While cash traditionally is king in life sciences M&A, stock-for-stock consideration deals continued to gain momentum in 2023 as an attractive alternative for buyers hoping to avoid the financing markets and life sciences companies seeking value in a combined entity. Those pursuing these transactions, however, often were confronted with twists and turns along the way. For example, 2023 saw Amedisys’ board of directors determine that it was not in its stockholders’ best interest to receive equity in a combined company (after factoring in potential upside of the combined company) and instead paid a $106 million termination fee to terminate a proposed $3.6 billion acquisition by Option Care Health to instead pursue an all-cash offer. Although the market had favorable reactions to various all-stock consideration deals, including a 20% jump in stock price of Revolution Medicines after it announced a proposed acquisition of EQRx, the market has reacted poorly in many other instances. When pursuing a stock-for-stock transaction, it is critical for both parties to effectively message to the market the strategic benefits and long-term potential upside of the deal while proactively anticipating potential stockholder opposition – including a potential competing all-cash bid or cash liquidation alternative.

Sponsor-led take-private transactions – and hostile takeovers – come to life sciences

So-called take-private transactions led by a private equity sponsor have become a hot topic in healthcare. Notably in 2023, private equity firms Elliott Investment Management, Patient Square Capital and Veritas Capital acquired Syneos Health, a biopharmaceuticals solutions company, in an all-cash acquisition for $7.1 billion, while EQT acquired Dechra Pharma, a veterinary products business, in an all-cash acquisition for $6.1 billion.

Certain financial actors also sought to acquire struggling biotech companies in 2023 for a discount to the target’s net cash, with the plan to immediately liquidate them and receive the remaining cash as profit. Most recently, in December 2023, Tang Capital Partners (through Concentra Biosciences, of which Tang Capital is the controlling shareholder) made an unsolicited proposal to acquire 100% of the equity securities of LianBio in hopes of acquiring its cash on hand equal to $515 million. As has been the case in other similar Tang proposals, Concentra also offered a CVR representing the right to receive 80% of the net proceeds payable from any license or disposition of LianBio’s programs. In 2023, Tang Capital filed a total of five separate Schedule 13Ds with the SEC seeking to acquire five different companies on similar terms.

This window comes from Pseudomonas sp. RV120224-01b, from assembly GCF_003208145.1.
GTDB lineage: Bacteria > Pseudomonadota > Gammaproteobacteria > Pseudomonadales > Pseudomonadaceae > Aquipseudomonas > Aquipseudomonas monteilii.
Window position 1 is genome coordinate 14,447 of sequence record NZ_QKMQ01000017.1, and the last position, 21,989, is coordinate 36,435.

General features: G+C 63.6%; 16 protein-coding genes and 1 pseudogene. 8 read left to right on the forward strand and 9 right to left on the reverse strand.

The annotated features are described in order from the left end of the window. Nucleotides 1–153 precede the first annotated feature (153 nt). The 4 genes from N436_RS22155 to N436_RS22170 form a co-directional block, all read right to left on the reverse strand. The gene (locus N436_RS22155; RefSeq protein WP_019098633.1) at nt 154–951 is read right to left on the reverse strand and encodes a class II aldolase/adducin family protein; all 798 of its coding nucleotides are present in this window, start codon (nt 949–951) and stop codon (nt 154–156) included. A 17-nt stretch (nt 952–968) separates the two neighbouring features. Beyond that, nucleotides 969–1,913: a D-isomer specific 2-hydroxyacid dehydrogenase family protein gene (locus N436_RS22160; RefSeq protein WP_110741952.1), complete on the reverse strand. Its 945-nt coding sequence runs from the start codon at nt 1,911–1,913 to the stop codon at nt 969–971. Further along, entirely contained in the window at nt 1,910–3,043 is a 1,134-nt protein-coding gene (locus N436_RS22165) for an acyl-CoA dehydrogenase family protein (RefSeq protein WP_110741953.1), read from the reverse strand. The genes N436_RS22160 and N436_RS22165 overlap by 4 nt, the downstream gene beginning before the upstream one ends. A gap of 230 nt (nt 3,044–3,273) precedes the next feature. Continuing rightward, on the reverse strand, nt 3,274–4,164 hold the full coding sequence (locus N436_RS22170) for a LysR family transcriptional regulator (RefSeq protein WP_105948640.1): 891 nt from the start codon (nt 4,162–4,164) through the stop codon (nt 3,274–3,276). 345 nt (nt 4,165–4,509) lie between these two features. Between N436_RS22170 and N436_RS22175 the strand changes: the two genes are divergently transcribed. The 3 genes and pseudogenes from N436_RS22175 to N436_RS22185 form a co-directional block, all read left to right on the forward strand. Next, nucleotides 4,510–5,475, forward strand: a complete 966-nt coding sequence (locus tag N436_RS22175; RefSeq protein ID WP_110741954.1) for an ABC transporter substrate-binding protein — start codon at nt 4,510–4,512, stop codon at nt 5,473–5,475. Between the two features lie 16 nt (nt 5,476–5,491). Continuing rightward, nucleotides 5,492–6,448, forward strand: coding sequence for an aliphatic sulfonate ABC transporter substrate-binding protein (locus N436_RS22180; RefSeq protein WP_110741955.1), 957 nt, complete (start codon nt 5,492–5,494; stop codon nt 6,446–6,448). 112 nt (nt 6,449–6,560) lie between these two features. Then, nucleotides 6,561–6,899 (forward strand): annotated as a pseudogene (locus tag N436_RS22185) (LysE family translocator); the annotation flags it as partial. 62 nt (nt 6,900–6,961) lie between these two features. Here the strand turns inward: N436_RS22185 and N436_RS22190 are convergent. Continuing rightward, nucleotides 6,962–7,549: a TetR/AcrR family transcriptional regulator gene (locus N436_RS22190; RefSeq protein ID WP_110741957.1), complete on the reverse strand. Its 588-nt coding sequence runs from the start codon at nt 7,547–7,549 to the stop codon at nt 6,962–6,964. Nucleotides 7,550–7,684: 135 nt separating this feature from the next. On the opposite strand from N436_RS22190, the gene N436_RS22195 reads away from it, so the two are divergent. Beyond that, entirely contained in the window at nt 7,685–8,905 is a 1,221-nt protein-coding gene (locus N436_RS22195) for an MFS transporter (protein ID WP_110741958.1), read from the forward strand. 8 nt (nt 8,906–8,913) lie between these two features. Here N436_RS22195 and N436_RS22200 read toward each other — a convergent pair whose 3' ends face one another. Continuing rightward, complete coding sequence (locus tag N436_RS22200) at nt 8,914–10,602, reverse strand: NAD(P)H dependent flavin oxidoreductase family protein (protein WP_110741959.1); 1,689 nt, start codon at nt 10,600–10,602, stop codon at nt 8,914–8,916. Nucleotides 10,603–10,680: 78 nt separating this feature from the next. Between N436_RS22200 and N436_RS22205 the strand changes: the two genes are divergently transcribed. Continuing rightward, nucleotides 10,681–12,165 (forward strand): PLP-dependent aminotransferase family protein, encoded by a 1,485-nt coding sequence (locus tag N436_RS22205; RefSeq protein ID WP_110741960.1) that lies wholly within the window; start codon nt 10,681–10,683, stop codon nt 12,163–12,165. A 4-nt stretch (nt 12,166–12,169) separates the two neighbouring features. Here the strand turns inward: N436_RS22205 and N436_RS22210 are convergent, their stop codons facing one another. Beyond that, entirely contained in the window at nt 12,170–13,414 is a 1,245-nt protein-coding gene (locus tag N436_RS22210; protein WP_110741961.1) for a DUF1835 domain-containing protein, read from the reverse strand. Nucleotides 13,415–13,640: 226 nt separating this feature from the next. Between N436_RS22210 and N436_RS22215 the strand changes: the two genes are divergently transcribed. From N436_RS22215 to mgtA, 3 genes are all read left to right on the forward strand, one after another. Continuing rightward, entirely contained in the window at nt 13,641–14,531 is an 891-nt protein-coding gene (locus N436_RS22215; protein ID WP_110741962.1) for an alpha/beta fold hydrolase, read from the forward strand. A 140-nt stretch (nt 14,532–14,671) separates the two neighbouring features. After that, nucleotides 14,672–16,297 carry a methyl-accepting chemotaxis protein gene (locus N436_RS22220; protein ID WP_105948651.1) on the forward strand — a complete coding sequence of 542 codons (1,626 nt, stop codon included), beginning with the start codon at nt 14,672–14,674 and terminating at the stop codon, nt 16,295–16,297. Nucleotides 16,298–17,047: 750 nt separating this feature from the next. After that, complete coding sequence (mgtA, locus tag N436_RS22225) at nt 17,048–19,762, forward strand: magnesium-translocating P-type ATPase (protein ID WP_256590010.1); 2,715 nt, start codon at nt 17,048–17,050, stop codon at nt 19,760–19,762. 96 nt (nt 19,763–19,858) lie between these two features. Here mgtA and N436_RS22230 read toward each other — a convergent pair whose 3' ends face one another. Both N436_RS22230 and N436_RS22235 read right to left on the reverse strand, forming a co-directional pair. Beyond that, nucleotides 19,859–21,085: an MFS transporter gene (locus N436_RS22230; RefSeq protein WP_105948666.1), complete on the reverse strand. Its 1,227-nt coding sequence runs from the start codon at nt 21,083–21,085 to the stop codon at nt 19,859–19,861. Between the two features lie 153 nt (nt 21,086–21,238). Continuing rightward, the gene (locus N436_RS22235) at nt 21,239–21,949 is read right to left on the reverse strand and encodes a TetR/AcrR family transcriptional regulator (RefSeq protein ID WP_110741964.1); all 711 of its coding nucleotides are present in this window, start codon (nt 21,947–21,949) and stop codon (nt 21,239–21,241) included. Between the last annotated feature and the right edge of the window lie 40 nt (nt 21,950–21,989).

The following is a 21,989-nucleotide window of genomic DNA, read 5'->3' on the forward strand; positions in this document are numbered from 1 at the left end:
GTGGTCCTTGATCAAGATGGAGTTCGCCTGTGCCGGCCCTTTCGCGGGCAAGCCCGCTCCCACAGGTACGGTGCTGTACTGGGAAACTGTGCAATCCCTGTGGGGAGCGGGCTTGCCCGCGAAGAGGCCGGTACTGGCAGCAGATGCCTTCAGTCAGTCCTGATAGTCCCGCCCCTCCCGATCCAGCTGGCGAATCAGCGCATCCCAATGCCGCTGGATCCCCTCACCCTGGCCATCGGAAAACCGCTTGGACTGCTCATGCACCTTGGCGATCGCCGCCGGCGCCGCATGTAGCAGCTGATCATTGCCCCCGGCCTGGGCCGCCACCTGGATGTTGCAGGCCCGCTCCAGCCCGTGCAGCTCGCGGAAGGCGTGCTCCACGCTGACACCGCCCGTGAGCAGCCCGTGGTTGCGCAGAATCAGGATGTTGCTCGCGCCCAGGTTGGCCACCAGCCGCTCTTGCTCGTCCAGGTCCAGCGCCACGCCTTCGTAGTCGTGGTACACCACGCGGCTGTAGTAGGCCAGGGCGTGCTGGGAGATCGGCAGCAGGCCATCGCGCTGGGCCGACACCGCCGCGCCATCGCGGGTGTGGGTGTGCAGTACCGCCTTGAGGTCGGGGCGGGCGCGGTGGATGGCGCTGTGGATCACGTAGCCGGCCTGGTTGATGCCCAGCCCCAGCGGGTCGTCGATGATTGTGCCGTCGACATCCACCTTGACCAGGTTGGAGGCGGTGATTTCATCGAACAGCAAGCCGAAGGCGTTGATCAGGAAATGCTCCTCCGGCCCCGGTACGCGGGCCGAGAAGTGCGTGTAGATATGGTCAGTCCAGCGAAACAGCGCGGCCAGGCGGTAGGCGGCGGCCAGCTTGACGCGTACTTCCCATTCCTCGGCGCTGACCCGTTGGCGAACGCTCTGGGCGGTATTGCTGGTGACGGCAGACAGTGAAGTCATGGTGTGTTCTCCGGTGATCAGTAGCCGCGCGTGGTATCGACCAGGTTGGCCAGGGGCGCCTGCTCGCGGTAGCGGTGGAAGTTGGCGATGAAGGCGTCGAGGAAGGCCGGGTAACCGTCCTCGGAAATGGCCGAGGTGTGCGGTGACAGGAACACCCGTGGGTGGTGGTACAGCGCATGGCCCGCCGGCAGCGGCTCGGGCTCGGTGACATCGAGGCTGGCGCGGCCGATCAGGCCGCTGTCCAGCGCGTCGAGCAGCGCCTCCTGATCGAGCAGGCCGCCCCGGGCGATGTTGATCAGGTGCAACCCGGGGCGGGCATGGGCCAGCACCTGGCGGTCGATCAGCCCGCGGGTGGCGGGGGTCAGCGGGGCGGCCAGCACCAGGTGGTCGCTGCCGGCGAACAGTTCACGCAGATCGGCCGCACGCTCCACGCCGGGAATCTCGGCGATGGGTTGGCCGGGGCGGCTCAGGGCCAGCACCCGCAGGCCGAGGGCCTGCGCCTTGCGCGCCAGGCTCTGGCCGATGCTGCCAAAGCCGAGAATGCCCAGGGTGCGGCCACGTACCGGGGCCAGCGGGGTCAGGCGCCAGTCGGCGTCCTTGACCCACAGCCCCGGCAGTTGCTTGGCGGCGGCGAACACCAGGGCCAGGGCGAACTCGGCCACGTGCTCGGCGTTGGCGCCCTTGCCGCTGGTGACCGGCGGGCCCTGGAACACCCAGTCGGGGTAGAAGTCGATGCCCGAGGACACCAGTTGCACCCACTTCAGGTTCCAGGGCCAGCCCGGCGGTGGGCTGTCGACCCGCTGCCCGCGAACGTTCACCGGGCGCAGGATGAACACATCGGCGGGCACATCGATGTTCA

What’s next? Looking ahead to 2024

Looking ahead, we expect to see more robust M&A activity in the life sciences sector in 2024. A possible decline in interest rates and further cooling of inflation is expected to lead to increased investor confidence in the economy, a convergence in expectations around company valuations and an increased appetite for deal activity. Headwinds, however, will persist, and the industry will continue to grapple with regulatory uncertainties, geopolitical challenges and risk-averse buyers who seek significantly de-risked assets. In the US, companies will be keeping an eye on the upcoming presidential election, and the effects of the newly issued changes to the merger guidelines, as outlined further by Cooley’s antitrust team in a recent blog post.

Life sciences companies will feel continued pressure to acquire and divest assets, in order to innovate, focus financial resources and deliver healthy returns in a rapidly evolving market. Approaching patent cliffs will drive large pharmaceutical companies to acquire new assets to replenish their pipeline and mitigate sales losses. Buyers likely will continue to focus on companies with commercialized products or later-stage development products for M&A. With the renaissance in weight-loss drugs in 2023, we expect even more investor interest in that space in the year ahead. Digital health, medical device and life sciences companies will seek to acquire and integrate artificial intelligence and machine learning into their tools and platforms, but they will need to weigh the risks of evolving regulations in a relatively new area of law. Companies will be open to using creative structures to address their needs, including through collaboration deals, partnerships and divestitures.

And we wouldn’t round out a prediction without forecasting that there will be some surprises as well. We’ll keep you posted.

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DISCLAIMER: Because of the generality of this update, the information provided herein may not be applicable in all situations and should not be acted upon without specific legal advice based on particular situations.